Biotransformation Of Mycotoxins
Biotransformation Of Mycotoxins Explained
Biotransformation of mycotoxins into non-toxic metabolites can be accomplished by use of bacteria, yeast or enzymes”.
Biotransformation of mycotoxins is defined as “the degradation of mycotoxins into non-toxic metabolites by using bacteria/fungi (yeast usually) or enzymes”. This is a term used in the animal industry for adding organisms or enzymes to moldy animal food to transform the mycotoxins in the food into non-toxic metabolites. However, the same term is used for the human bodies biotransformation pathways which also biotransform toxins, including mycotoxins into less toxic, or non-toxic, and more water soluble metabolites, that can be excreted easier.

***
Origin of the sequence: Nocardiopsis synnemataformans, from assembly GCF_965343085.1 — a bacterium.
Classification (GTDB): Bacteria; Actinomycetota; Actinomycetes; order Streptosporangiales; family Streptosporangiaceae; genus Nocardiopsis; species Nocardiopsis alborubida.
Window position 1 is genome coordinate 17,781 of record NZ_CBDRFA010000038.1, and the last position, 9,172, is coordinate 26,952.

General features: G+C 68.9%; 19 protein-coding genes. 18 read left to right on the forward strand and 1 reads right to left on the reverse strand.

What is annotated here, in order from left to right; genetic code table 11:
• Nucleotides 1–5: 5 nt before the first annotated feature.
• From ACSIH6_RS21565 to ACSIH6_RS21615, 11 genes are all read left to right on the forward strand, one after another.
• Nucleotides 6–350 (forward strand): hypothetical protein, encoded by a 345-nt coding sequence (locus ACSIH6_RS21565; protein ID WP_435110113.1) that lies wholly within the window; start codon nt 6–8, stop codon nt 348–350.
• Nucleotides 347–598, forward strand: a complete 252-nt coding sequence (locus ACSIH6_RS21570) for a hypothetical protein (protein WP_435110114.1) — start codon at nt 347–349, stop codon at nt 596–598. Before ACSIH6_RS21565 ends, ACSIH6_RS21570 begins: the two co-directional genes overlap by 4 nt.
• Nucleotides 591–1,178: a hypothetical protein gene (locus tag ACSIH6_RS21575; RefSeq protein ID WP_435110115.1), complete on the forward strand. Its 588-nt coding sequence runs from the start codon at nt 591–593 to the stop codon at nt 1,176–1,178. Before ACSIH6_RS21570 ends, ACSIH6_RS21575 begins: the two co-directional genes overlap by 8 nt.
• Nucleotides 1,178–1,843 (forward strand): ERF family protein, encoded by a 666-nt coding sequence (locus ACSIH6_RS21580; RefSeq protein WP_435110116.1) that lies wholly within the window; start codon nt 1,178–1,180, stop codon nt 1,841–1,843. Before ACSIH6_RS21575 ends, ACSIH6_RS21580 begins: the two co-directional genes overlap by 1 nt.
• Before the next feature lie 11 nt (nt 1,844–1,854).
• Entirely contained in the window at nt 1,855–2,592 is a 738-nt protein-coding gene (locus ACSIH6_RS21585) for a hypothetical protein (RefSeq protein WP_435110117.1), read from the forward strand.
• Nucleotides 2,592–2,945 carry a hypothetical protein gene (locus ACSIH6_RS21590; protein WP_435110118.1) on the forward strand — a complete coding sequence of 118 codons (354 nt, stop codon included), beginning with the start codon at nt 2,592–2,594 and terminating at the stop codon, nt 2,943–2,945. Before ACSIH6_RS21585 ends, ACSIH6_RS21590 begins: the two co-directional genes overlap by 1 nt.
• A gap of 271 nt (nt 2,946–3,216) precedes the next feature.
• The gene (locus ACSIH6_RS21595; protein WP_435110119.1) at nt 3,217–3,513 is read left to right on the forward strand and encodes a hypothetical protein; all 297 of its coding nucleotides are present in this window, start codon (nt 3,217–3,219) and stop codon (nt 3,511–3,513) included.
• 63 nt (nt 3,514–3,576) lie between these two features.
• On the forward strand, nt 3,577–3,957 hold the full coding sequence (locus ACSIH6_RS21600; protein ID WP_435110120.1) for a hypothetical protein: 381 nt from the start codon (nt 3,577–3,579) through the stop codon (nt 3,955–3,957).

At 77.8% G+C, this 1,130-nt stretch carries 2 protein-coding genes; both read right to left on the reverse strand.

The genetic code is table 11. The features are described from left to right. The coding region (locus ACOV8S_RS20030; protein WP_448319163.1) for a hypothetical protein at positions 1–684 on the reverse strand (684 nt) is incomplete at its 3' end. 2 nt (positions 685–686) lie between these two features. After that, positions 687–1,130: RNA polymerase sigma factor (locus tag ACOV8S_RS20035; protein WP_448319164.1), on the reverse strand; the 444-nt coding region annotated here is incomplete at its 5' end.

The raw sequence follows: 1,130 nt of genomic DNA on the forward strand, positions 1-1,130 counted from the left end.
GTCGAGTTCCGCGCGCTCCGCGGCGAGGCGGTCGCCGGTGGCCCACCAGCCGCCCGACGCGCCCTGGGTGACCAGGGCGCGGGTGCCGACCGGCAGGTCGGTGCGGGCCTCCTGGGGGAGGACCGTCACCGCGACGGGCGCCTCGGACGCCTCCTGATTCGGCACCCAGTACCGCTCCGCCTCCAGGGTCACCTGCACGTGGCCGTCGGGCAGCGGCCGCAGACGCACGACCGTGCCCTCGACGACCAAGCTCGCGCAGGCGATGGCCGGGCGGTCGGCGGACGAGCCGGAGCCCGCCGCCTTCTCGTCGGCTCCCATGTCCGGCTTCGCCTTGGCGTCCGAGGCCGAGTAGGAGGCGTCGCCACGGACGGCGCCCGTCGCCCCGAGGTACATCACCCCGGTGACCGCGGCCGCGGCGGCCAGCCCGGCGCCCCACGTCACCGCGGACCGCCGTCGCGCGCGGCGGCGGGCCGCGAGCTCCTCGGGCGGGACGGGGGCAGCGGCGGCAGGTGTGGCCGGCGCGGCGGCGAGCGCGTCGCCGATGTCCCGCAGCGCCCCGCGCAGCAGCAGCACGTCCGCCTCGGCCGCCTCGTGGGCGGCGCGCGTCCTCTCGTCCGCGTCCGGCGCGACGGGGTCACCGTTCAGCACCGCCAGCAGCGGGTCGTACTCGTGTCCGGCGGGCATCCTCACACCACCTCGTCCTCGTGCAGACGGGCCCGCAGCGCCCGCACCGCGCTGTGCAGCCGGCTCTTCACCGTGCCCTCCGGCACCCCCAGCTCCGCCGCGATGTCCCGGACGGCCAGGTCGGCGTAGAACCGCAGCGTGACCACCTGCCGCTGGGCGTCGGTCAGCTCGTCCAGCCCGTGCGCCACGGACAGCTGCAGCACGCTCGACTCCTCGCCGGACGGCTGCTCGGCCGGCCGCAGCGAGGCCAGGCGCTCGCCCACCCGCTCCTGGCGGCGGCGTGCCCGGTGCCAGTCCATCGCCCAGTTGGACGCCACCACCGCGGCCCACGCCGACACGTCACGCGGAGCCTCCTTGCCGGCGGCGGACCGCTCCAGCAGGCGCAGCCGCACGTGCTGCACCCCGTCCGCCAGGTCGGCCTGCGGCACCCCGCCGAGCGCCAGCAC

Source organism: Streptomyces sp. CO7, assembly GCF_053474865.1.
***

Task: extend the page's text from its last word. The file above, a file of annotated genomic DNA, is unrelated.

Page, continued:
Biotransformation of mycotoxins by the body, or by organisms added to contaminated food (usually in moldy animal food, but may be added to people food in future), or taken as supplements by an individual or animal, can be an effective method to remove the toxin. Rather than binding the mycotoxin, it is transformed by gut microbes, or enzymes, or the actual biotransformation system (AKA detox system) of the body alters it into a less toxic, and more water soluble molecule that can be removed through the urine, bile, skin or other removal routes.
This is what the products are called that are used to degrade the mycotoxins. They are generally used in animals at this time. This is the current term that is being used by researchers using these products with livestock. The products tested, and those being sold for use on farms are called degradation products.